02 Jun Integrating Solar Technology into Facades, Skylights, Roofing, and Other Building Elements
Integrating Solar Technology into Facades, Skylights, Roofing, and Other Building Elements
Climate change remains a foremost concern in global politics, economics, and scientific research, particularly as it pertains to the architecture and construction industries. This heightened culpability for the field of architecture stems from the fact that the construction industry contributes to 40% of global emissions, and the demand in the building sector is only projected to increase by 70% by 2050. Renewable energy is part of a 21st-century sustainability paradigm that responds to climate change and environmental degradation, strengthening the momentum for global energy transformation. Renewable energy production strategies are necessary to mitigate future energy security issues as traditional sources of fuel become increasingly scarce, and an indispensable part of designing for sustainability in architecture.
To address growing global concerns around climate change and renewable energy, the solar company Mitrex has created innovative systems that can be adapted and integrated critically and creatively in order to address new and age-old challenges related to issues of sustainability.
Historically, solar energy harvesting has been expensive, relatively inefficient, and hampered by poor design. Existing building-integrated photovoltaics (BIPV) have proven to be less practical and economically unfeasible for large-scale adoption due to design limitations and poor aesthetics. New tools and technologies, both for building design and construction, have come to assist architects in the creation of buildings that generate their own energy and are self-sustaining.
Mitrex solar systems can be integrated within a building envelope in order to generate power while simultaneously enhancing the spatial, aesthetic, and functional qualities of a project of architecture. They replace conventional building materials for the whole or part of the building envelope including facades, skylights, roof areas, and other external building elements, while often costing the same as the materials they would replace. From this perspective, renewable energy systems can be integrated as functional, aesthetic, and cost-effective elements within buildings.
For example, the company has designed lightweight solar cladding that can be customized to any construction and design needs, conform to desired angles and panel size, and mimic any material in the world, including natural finishes such as marble and wood, as well as man-made materials like cement and porcelain. These aesthetic options are complemented by a range of different colors, patterns, an textures accomplished through the use of a customizable facing. Furthermore, these solar cladding modules are frameless and produced in a range of shapes and sizes with near-seamless edges that provide further adaptability for architects. This immense design flexibility contrasts the stringent restrictions of traditional solar panels, which are limited in size and shapes and not well suited to design integration.
Mitrex Solar Glass was also created with design in mind, replacing regular glass without compromising on performance and functionality. This element can be integrated into windows, bus stop shelters, skylights, curtainwalls, and railings (to name a few) by maximizing energy production on otherwise unused surfaces. SolaRail, for example, is a BIPV glass railing product with options for transparency levels, and metal handrails and posts that functions as an aesthetic and effective means of generating solar energy for building use.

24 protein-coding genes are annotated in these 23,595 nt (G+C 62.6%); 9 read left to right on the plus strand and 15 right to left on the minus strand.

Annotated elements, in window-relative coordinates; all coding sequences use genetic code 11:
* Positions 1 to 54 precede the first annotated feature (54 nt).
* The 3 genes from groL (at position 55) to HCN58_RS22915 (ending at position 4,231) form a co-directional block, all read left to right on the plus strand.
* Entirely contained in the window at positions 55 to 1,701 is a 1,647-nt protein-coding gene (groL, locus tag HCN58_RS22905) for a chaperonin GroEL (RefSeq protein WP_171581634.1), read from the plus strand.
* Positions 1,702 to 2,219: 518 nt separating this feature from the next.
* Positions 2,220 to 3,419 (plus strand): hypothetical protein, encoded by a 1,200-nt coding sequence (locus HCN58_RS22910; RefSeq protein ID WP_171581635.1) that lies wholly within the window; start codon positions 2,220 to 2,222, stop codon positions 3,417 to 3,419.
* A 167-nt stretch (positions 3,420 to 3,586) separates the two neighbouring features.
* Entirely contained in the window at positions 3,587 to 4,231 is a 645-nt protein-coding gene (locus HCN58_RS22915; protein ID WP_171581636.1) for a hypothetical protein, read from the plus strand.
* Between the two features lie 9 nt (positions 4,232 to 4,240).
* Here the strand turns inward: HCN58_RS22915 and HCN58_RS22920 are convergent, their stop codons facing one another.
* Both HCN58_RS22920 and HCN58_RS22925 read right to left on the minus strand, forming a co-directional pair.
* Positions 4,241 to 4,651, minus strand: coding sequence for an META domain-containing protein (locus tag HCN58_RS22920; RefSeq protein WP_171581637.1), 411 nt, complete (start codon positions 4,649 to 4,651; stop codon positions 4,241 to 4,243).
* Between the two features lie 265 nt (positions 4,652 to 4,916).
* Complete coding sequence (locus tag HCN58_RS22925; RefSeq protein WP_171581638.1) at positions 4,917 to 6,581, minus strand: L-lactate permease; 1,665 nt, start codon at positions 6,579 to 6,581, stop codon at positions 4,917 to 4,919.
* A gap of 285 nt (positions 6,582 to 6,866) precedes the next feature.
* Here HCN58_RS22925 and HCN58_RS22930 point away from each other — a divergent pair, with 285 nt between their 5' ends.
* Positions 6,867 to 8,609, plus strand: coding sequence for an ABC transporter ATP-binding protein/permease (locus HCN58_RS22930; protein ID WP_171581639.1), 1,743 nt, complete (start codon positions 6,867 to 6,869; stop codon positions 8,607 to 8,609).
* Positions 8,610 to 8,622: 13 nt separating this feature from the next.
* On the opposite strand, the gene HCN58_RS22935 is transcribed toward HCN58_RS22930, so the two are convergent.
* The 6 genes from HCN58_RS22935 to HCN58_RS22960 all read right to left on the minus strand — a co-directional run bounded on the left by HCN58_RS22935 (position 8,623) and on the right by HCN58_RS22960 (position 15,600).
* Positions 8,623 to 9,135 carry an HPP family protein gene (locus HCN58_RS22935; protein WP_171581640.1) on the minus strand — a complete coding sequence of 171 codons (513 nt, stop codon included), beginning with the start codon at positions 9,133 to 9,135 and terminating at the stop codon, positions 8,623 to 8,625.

In particular, in dense urban areas where space is limited, Solar Glass offers an economical and architecturally sound opportunity to incorporate renewable energy into slender high-rises. These products use advanced transparent or opaque solar technology, which allows for full customization of tints, transparency, and size while maximizing the amount of energy produced. In addition, Solar Glass has seamlessly integrated circuitry and connection points for all electrical components to ensure a smooth appearance, thus not interfering with structural aesthetics.
However, these products are not only designed for large companies and expensive high-rises. Mitrex’s Solar Roof is designed to look essentially indistinguishable from traditional roofing materials such as asphalt and slate shingles, while simultaneously generating clean energy. The product allows single-family homeowners a means of reducing their carbon footprint and grid reliance. Lower-density homes with solar roofs are not a new phenomenon; however, recent technological advances give builders and architects the option of adopting green initiatives without compromising a home’s design. Solar Roof systems come in a range of UV-stable, fade-resistant colors and patterns in keeping with design needs. Helpfully, no specialized installation is required, and once installed, their elements require no maintenance because they are treated with an anti-soiling coating that reduces the accumulation of dust and dirt on surfaces.
These technologies hold the potential to produce a tangible effect on energy use and sustainability efforts wherever they are implemented. The widespread adoption of building integrated solar modules has the potential to not only reduce the carbon footprint of a city, but also to address the growing demand and insufficient supply of energy. To get a better idea, a typical 30-story building with Mitrex integrated solar technology produces approximately 13 million kWh of energy, offsetting 9,500 metric tons of CO2 over 30 years. The impact of large-scale adoption could be historic.